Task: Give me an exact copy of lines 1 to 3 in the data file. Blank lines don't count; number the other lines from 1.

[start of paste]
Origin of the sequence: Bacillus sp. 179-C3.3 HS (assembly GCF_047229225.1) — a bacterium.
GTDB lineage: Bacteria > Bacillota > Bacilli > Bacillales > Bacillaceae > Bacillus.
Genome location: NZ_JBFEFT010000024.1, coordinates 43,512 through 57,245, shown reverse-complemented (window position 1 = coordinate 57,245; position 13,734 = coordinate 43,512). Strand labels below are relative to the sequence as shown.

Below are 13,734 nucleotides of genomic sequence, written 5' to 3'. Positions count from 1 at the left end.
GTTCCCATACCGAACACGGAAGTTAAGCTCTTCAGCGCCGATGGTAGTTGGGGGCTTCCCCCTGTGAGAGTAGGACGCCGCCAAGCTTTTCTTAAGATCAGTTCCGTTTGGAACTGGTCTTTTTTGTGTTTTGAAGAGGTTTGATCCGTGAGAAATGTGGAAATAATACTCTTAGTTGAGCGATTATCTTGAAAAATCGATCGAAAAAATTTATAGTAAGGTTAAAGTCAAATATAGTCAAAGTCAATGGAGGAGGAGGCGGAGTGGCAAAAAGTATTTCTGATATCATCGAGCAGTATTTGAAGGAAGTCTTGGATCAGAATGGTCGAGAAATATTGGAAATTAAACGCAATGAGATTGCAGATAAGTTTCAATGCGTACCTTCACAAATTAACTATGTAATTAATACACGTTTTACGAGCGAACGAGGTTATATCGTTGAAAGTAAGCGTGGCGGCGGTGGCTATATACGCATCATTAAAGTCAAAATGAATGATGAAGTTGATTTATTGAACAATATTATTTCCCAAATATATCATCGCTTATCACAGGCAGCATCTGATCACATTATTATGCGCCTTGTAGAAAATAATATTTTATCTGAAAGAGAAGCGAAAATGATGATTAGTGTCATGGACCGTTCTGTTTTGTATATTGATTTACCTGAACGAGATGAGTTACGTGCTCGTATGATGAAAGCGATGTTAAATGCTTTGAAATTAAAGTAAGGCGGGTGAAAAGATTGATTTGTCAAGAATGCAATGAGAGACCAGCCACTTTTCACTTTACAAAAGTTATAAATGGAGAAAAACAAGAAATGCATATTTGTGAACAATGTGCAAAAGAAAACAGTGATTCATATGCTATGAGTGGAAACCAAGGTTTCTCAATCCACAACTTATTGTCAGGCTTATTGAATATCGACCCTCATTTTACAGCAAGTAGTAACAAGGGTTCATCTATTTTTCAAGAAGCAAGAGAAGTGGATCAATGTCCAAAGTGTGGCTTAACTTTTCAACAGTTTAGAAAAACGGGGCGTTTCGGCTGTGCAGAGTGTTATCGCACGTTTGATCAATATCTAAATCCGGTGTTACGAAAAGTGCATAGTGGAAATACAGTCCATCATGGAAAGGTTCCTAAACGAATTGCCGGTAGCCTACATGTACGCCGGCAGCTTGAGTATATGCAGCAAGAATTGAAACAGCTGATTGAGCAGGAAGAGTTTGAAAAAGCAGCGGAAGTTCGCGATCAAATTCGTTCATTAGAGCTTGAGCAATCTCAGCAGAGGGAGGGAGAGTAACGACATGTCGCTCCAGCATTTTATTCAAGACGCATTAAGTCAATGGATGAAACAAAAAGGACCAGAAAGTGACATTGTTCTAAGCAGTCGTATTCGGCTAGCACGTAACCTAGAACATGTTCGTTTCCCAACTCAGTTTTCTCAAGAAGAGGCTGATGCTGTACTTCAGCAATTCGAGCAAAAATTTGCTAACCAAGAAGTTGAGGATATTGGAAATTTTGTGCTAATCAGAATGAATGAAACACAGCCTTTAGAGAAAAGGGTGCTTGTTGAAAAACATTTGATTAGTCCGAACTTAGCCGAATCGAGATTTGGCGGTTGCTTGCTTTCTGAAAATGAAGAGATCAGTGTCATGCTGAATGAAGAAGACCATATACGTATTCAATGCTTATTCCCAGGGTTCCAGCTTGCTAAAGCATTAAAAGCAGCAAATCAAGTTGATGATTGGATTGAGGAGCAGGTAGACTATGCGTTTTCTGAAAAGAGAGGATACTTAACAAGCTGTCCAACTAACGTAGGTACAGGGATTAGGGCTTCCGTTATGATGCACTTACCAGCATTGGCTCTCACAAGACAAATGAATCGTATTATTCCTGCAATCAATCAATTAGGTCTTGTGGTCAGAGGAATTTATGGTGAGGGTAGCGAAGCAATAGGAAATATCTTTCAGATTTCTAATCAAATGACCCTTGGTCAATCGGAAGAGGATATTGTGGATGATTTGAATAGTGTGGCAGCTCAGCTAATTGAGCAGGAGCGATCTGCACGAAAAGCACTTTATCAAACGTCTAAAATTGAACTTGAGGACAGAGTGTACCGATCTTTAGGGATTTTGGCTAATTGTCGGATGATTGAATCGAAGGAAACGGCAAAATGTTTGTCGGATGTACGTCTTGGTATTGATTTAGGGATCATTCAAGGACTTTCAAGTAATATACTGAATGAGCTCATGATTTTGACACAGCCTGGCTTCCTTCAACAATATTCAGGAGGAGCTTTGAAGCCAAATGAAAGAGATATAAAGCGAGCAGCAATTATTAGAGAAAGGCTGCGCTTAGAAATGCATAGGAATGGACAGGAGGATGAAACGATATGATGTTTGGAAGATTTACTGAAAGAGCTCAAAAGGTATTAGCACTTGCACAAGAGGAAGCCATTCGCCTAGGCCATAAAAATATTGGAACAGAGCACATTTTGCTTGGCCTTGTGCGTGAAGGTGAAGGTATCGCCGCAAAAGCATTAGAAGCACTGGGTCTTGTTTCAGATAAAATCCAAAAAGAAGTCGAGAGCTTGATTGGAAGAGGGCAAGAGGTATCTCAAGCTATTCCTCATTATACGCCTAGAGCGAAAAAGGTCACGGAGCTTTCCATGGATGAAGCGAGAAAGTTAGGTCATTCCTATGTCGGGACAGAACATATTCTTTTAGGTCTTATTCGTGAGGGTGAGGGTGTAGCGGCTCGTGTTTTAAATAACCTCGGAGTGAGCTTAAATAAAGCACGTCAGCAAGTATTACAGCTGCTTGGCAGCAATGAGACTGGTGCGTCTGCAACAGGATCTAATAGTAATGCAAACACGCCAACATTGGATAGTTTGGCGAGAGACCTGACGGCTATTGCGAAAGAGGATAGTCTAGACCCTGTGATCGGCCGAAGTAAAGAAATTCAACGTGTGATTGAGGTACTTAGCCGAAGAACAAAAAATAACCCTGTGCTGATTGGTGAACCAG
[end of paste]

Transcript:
Origin of the sequence: Bacillus sp. 179-C3.3 HS (assembly GCF_047229225.1) — a bacterium.
GTDB lineage: Bacteria > Bacillota > Bacilli > Bacillales > Bacillaceae > Bacillus.
Genome location: NZ_JBFEFT010000024.1, coordinates 43,512 through 57,245, shown reverse-complemented (window position 1 = coordinate 57,245; position 13,734 = coordinate 43,512). Strand labels below are relative to the sequence as shown.